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Drew Iron tears down Pluto's cheek, And made Hell grant what Love did seek. Or call up him that left half told The story of Cambuscan bold, Of Camball, and of Algarffe, And who had Canace to wife, That own'd the vertuous Ring and Glass, And of the wondrous Horse of Brass, On which the Tartar King did ride; And if ought else, great Bards beside, In lage and solemn tunes have sung, Of Turneys and of Trophies hung; Of Forests, and Inchantments drear, Where more is meant than meets the ear, Thus night oft sec me in thy pale career, Till civil-suited Morn appear, Not trickt and frounc't as she was wont, With the Attick Boy to hunt, But Cherchef'c in a comely Cloud, While rocking Winds are Piping loud, Or user'd with a lower still, When the guft hath blown his fill, Ending on the russling Leaves, With minute drops from off the Eaves. And when the Sun begins to fling His Aaring beams, me Goddess bring To arched walks of twilight groves, And shadows brown that Sylvan loves Of Pine, or monumental Oake, Where the rude Ax with hcayed (troke,

Was never heard the Nymphs to daunt,
Or fright them from their hallow'd haunt.
There in close covert by some Brook,
Where no profaner eye may look,
Hide me from Day's garith eie,
While the Bee with Honied thie,
That at her fiowry work doth ling,
And the Waters murinuring
With such confort as they keep,
Entice the dewy-featherd Sleep;
And let some strange mysterious dream,
Wave at his wings in Airy Atream
Of lively portrature display'd,
Softly on my eye-lids laid.
And as I wake, sweet mufick breath
Above, about, or underneath,
Sent by fome spirit to mortals good,
Or th'unseen Genius of the Wood.
But let my due feet never fail,
To walk the studious Cloysters pale,
And love the high embowed Rouf,
With antick Pillårs mafiy proof,
And foried Windows richly dight,
Casting a dimm religious lighi.
There let the pealing Organ blow,
To the full votc'd Quire below,
In Service high, and Anthems clear,
As may with Tweetness, through mine ear,
Diffolve me into extasies,
And bring all Heav'n before mine eyes.

And may at last my weary age
Find out the peaceful hermitage,
The Hairy Gown and Molly Cell,
Where I may Git and rightly spell
Of every Star that Heav'n doth thew,
And every Herb that Gps the dew ;
Till old experience do attain
To something like Prophetic strain.
These pleasures Melancholy give,
And I with thee will choose to live.


Part of an Entertainment presented to the Countess

Dowager of Derby at Harefield, by fome Noble
Persons of her Family, who appear on the Scene
in Paftoral Habit, naving toward the seat of
State, with this Song


Ook Nymphs, and Shepherds look,

What sudden blaze of Majesty
Is that which we from hence descry
Too divine to be mistook:

This this is the
To whom our vows and wishes bend,
Here our folemn search hath end.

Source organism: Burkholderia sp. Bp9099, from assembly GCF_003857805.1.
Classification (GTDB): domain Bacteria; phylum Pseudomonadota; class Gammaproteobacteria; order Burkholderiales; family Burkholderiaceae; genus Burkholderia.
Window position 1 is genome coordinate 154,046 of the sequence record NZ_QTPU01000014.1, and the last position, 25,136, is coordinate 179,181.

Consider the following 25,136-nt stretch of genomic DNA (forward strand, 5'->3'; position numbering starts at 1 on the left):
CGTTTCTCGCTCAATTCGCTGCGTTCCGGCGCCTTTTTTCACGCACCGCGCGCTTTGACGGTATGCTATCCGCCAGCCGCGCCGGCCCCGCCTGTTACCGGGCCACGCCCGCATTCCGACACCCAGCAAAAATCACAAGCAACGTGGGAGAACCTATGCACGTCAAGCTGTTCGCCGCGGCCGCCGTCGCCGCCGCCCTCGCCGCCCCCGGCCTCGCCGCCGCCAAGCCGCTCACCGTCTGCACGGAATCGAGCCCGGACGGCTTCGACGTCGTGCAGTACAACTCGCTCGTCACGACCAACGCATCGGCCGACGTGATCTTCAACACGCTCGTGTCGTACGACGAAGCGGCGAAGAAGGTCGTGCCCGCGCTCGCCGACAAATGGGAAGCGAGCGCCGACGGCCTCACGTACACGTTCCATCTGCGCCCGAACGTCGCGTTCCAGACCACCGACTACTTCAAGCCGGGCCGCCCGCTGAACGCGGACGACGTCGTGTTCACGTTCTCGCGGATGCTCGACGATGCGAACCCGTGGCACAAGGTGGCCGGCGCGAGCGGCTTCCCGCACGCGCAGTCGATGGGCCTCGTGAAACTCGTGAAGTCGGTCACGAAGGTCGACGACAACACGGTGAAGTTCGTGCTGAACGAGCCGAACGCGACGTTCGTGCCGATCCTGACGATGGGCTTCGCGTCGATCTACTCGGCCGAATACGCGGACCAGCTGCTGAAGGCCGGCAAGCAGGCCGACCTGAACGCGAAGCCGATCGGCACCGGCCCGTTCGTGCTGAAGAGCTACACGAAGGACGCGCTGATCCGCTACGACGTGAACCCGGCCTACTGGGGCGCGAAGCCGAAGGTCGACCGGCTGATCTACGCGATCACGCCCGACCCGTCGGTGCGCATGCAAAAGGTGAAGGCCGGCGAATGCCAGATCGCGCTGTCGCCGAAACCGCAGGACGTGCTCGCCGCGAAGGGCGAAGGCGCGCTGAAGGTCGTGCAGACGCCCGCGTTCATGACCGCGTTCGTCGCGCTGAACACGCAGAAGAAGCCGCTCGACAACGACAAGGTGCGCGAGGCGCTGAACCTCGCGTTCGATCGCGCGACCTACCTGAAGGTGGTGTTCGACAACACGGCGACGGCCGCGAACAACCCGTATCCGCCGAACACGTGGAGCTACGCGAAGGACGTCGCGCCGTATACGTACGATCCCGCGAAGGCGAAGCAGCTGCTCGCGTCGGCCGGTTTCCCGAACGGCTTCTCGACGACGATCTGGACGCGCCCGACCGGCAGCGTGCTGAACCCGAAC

Fame that her high worth to raise,
Seem'd erst so lavish and profuse,
We may justly now accuse
of detraction from her praise,

Less than half we find expreft,

Envy bid conceal the rest.
Mark what radiant state the (preds,
In circle round her fining throne,
Shooting her beams fike Gilver threds,
This this is the alone,

Sitting like a Goddess bright,

In the center of her light.
Might the the wise Latuna be,
Or the towred Eybele,
Mother of a hundred gods ;
Juno dares not give her odds;

Who had thought this clime had held
A deity so unparalel'd?

As they come forward, the Genius of the Wood ap

pears, and turning toward them, speaks. Gen. Stay

gentle Swains, for though in this disguise,

I see bright honour sparkle through your eyes: of famous Arcady. ye are, and sprung Of that renowned food, so often lung, Divine Alpheus, who by secret Nuce, Stole under Seas to meet his Arethufe; And ye che breathing Roses of the Wood, Fair Gilver-buskin’d Nymphs as great and good,

I know this quest of yours, and free intent
Was all in honour and devotion ment
To the great Mistress of yon princely fhrine,
Whom with low reverence I adore as mine,
And with all helpful service will comply
To further this night's glad folemnity;
And lead ye where ye may more near behold
What hallow-searching Fame hath left untold;
Which I full oft amidst these ibades alone
Have fat to wonder at, and gaze upon:
For know by lot from Jove I am the pow's
Of this fair Wood, and live in Oak'n bow'r,
To nurse the Saplings tall, and curl the grove
With Ringlets quaint, and wanton windings wove.,
And all my Plants I save from nightly ill,
Of noisom winds, and blasting vapours chill.
And from the Boughs brusa off the evil dew,
And heal the harms of thwarting thunder blew,
Or what the cross dire looking Planet (mites,
Or hurtful Worm with canker'd venom bites.
When Eev’ning gray doth rise, I fetch my round
Over the mount, and all this hallow'd ground,
And early ere the odorous breath of morn
Awakes the slumbring leaves, or taffeld horn
Shakes the high thicket, hafte I all about,
Number my ranks, and visit every sprout
With puissant words, and murmurs made to bless,
But elle in deep of night when drowsiness
Hath lockt up mortal sense, then liften I
To the celestial Sirens harmony,

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